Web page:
Uh oh, I pulled a Seth

seth*ism
1. Noun – A humorous mistake in common English speech
2. Verb phrase – “To pull a Seth” – To make a humorous mistake (Sethism) in common English speech, esp while teaching.

In context

Person A: What did you do this weekend?”
Person B: “I went to see movie…I mean A movie.”
Person A: “Haha, I heard that Sethism! “
Person A: “Yeah yeah. Anyway, I liked the movie, it was very fun.
Person B: “Don’t you mean FUNNY?
Person A: “Dammit, you’re right! I need to stop that, I can’t afford to pull a Seth like that in class.

My name is Seth, I am an ESL teacher, and I have a problem.

It started with just a few dropped articles…no big deal, my friends hardly noticed. But soon enough I was also skipping and jumbling prepositions. I tried to live on, as if nothing was happening to me, but I knew it was getting more and more obvious. Then things turned really ugly, and even I couldn’t ignore where I was headed. The infantile vocabulary, the mixed modals, the tragically mis-conjugated verbs. I…I knew it was only a matter of time before my syntax slipped and I became completely incomprehensible!

But I’m here today to tell you that I am no longer a victim, I am a survivor – thanks to my CELTA class.

You see, I fell victim to an all too common, though still ironic, hazard of the ESL teaching workplace – bad English.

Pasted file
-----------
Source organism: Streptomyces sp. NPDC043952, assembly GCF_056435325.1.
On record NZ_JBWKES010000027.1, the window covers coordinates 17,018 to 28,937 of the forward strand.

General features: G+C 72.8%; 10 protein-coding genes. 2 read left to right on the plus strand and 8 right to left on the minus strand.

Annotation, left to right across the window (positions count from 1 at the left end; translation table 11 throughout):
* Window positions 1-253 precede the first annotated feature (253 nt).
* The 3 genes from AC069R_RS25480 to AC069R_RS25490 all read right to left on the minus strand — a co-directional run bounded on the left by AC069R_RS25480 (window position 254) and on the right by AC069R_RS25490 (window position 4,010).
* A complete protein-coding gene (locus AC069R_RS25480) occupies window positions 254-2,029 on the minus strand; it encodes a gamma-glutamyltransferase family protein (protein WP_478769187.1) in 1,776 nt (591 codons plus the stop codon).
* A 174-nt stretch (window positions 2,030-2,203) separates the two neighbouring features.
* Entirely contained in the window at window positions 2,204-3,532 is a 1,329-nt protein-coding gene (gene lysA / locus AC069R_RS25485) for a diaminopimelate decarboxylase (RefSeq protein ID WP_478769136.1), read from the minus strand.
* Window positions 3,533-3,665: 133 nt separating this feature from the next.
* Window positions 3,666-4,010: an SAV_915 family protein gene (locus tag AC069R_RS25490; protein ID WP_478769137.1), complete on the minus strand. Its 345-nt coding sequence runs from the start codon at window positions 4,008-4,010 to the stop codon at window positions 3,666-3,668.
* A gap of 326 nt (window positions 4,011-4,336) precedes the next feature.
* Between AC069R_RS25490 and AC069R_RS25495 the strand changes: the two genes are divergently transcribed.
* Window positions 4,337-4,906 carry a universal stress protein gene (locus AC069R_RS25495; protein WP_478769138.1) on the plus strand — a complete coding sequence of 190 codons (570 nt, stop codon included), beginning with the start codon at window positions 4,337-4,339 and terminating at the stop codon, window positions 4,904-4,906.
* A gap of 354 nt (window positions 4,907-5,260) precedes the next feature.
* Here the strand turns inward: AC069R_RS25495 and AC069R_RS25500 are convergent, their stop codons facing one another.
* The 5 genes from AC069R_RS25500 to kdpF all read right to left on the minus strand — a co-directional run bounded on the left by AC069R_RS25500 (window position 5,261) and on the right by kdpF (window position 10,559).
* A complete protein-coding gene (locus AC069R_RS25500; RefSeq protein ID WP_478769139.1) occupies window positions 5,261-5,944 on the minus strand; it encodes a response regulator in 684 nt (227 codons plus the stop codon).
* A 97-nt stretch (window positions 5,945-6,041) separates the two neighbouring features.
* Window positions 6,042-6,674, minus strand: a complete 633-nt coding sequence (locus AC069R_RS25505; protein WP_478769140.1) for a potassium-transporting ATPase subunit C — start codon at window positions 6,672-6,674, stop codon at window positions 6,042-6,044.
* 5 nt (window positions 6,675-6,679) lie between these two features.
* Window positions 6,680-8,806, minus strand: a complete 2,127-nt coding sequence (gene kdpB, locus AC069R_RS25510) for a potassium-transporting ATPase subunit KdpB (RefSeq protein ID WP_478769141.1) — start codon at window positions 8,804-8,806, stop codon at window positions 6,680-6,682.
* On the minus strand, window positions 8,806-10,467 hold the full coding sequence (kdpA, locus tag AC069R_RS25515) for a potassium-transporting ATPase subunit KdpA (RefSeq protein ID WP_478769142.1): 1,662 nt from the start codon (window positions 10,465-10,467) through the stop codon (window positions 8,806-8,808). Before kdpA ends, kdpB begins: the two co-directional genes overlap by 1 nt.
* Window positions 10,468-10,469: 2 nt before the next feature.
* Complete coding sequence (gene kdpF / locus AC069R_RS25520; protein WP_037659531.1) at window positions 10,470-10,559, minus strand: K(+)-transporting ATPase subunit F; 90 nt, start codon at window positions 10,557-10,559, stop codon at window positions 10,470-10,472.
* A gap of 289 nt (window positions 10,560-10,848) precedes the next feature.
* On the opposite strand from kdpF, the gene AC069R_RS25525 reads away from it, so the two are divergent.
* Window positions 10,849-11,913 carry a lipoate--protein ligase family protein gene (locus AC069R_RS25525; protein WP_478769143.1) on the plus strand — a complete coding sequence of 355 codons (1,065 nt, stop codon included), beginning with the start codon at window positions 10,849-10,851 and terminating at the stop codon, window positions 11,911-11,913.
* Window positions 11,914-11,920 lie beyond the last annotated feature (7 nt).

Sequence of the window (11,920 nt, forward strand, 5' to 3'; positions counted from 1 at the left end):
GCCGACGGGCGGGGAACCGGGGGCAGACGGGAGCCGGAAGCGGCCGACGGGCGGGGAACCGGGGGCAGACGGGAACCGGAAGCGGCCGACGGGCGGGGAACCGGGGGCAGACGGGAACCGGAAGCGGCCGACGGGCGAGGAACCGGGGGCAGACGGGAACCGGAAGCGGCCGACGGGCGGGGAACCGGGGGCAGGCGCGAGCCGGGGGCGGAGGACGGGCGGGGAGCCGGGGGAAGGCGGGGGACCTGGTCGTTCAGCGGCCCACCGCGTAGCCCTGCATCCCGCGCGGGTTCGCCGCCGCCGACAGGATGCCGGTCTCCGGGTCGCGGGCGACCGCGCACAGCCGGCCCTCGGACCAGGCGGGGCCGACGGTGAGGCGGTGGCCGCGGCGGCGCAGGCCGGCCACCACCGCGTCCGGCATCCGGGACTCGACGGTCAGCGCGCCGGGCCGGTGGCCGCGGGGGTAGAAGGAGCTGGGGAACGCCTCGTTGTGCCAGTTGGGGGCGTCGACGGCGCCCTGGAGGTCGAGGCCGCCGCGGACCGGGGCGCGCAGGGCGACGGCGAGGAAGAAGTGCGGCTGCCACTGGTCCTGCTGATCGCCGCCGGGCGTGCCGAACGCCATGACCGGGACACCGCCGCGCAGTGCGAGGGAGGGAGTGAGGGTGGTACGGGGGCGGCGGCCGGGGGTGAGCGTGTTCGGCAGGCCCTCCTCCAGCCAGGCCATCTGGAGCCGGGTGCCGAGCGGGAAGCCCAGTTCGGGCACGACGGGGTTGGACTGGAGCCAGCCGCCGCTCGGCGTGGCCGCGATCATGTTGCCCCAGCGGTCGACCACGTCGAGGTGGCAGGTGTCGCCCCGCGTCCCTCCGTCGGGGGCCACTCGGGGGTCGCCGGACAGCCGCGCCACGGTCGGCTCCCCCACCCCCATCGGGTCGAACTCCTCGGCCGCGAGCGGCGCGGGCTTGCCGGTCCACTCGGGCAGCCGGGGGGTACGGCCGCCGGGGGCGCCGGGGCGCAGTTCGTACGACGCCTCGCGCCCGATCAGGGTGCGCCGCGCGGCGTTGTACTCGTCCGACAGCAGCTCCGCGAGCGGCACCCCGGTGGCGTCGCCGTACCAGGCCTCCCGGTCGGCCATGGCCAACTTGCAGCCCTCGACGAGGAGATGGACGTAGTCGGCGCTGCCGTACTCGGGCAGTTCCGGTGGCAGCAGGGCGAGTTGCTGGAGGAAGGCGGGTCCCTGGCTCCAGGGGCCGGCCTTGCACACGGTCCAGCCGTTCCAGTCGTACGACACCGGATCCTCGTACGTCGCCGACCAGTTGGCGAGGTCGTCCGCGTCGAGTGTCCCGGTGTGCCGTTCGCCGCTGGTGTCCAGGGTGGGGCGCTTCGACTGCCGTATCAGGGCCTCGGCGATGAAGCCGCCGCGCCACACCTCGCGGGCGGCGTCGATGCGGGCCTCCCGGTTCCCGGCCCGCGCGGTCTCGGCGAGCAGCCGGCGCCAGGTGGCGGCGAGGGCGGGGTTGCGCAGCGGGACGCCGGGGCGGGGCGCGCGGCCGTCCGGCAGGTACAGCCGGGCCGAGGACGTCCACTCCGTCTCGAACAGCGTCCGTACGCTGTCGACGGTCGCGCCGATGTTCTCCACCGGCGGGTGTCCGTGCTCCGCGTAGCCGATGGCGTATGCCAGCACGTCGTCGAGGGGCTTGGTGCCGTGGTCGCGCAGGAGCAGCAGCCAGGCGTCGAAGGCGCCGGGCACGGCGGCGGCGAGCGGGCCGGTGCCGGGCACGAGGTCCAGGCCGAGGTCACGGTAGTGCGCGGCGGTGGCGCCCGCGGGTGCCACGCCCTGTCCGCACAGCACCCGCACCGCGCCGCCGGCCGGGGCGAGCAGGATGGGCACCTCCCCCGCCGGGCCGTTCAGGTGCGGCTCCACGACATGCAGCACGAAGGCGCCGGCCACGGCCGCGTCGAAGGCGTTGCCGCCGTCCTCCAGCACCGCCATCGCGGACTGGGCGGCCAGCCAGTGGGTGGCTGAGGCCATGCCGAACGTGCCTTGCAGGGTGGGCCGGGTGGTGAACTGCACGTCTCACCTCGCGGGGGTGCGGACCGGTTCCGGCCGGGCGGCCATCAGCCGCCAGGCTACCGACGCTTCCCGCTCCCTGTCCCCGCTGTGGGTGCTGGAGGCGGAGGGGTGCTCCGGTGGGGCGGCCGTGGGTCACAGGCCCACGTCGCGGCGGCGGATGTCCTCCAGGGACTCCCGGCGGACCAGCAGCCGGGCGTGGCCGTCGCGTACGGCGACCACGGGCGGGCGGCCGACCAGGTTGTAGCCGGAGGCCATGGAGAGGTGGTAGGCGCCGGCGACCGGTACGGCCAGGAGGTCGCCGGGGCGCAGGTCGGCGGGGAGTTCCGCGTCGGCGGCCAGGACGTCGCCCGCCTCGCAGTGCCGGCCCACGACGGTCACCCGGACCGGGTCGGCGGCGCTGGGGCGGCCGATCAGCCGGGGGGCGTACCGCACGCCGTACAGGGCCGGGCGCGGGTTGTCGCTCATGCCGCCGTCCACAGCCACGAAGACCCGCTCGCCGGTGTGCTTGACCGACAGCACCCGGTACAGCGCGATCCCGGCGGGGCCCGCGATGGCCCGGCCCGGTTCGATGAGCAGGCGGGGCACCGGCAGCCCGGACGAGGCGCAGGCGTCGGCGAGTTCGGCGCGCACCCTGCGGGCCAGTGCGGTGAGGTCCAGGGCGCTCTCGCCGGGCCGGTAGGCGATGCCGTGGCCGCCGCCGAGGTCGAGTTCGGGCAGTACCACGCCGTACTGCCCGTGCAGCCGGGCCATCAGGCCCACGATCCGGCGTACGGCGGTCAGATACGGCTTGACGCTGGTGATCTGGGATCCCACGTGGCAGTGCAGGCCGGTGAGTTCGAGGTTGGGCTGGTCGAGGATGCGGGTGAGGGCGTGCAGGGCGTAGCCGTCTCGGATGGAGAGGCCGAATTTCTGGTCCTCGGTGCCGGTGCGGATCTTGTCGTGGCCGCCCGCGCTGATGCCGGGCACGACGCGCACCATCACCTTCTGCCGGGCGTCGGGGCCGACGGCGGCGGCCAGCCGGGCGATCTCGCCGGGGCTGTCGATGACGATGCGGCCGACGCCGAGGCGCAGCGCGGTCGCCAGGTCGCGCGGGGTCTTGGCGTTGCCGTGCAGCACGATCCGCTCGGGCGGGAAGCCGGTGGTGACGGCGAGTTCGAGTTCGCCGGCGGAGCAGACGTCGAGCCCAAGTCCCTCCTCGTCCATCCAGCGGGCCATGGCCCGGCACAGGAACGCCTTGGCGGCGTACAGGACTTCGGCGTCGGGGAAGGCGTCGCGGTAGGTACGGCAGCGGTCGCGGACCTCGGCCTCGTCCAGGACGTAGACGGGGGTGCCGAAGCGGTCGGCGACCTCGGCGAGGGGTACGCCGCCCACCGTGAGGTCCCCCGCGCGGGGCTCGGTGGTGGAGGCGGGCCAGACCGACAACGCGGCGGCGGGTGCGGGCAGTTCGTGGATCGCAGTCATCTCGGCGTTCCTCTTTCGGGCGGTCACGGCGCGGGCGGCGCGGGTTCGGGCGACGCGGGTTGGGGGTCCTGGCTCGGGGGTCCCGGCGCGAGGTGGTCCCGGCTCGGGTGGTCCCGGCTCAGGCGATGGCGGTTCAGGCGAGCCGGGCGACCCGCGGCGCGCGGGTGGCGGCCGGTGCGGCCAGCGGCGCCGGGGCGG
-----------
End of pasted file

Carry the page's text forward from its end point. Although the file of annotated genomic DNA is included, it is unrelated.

After days, weeks and months of being exposed to bad English by my students, my brain slowly rewired itself. The Korean language, with its lack of particles (a, an, the) and scant use of pronouns (he, she, me, it) and prepositions (on, to, over, beside, with, …) made me forget how to properly speak English.

When I got to the CELTA course, everyone understood my problem. All my fellow trainees had experience teaching English in countries across the world, so they knew  what I was going through. However, I was by far the worst offender durring the course.

My instructor John called it “Pidgin,” while Barry called it “Tarzan Speak.” My students didn’t notice, since they were beginners, but my fellow trainees sure noticed, and by the end of the course whenever anyone else made a similarly mangled sentence , they called it a “Sethism” or “Pulling a Seth.”

I was able to fix my problem over the course of my CELTA (public humiliation can be a great motivator), and it didn’t affect my grade too badly. But It’s a cautionary tale about the dangers of teaching overseas, and of taking the CELTA course

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2 Responses to Uh oh, I pulled a Seth

  1. Danni says:

    Oh I am so happy I came across this blog post!!! I just came back to Ireland after spending 3 years teaching English in China. I started a Masters in Linguistics and for the first month or so, I found it really difficult to speak English. I thought I was going nuts! Things are better now, and I’m glad to see I’m not the only one who has experienced this ^^

    • workislove says:

      Haha, you’re definitely not alone! Me and one of my coworkers at my last job really struggled with it.

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